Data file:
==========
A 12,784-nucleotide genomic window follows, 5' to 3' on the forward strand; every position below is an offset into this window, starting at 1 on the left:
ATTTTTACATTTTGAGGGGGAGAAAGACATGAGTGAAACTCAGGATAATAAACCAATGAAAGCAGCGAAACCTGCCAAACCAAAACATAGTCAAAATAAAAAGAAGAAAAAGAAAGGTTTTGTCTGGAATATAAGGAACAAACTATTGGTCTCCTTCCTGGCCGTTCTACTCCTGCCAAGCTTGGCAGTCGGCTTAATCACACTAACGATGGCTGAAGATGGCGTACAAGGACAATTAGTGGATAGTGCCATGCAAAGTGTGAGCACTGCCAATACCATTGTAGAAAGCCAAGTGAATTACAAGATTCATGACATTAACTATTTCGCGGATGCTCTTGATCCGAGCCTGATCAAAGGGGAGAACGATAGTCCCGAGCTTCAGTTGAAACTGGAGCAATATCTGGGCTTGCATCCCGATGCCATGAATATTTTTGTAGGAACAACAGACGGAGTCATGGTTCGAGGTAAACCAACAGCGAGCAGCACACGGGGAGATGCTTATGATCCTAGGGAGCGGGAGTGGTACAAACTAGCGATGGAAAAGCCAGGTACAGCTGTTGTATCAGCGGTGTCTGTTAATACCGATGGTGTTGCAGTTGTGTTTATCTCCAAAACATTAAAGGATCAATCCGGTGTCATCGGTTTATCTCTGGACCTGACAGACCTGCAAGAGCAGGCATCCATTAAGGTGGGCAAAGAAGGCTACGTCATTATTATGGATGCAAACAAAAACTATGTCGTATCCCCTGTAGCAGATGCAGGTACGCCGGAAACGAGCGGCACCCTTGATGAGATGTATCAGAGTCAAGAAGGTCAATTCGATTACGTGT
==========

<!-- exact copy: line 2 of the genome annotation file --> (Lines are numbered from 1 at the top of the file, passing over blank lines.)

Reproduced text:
ATTTTTACATTTTGAGGGGGAGAAAGACATGAGTGAAACTCAGGATAATAAACCAATGAAAGCAGCGAAACCTGCCAAACCAAAACATAGTCAAAATAAAAAGAAGAAAAAGAAAGGTTTTGTCTGGAATATAAGGAACAAACTATTGGTCTCCTTCCTGGCCGTTCTACTCCTGCCAAGCTTGGCAGTCGGCTTAATCACACTAACGATGGCTGAAGATGGCGTACAAGGACAATTAGTGGATAGTGCCATGCAAAGTGTGAGCACTGCCAATACCATTGTAGAAAGCCAAGTGAATTACAAGATTCATGACATTAACTATTTCGCGGATGCTCTTGATCCGAGCCTGATCAAAGGGGAGAACGATAGTCCCGAGCTTCAGTTGAAACTGGAGCAATATCTGGGCTTGCATCCCGATGCCATGAATATTTTTGTAGGAACAACAGACGGAGTCATGGTTCGAGGTAAACCAACAGCGAGCAGCACACGGGGAGATGCTTATGATCCTAGGGAGCGGGAGTGGTACAAACTAGCGATGGAAAAGCCAGGTACAGCTGTTGTATCAGCGGTGTCTGTTAATACCGATGGTGTTGCAGTTGTGTTTATCTCCAAAACATTAAAGGATCAATCCGGTGTCATCGGTTTATCTCTGGACCTGACAGACCTGCAAGAGCAGGCATCCATTAAGGTGGGCAAAGAAGGCTACGTCATTATTATGGATGCAAACAAAAACTATGTCGTATCCCCTGTAGCAGATGCAGGTACGCCGGAAACGAGCGGCACCCTTGATGAGATGTATCAGAGTCAAGAAGGTCAATTCGATTACGTGT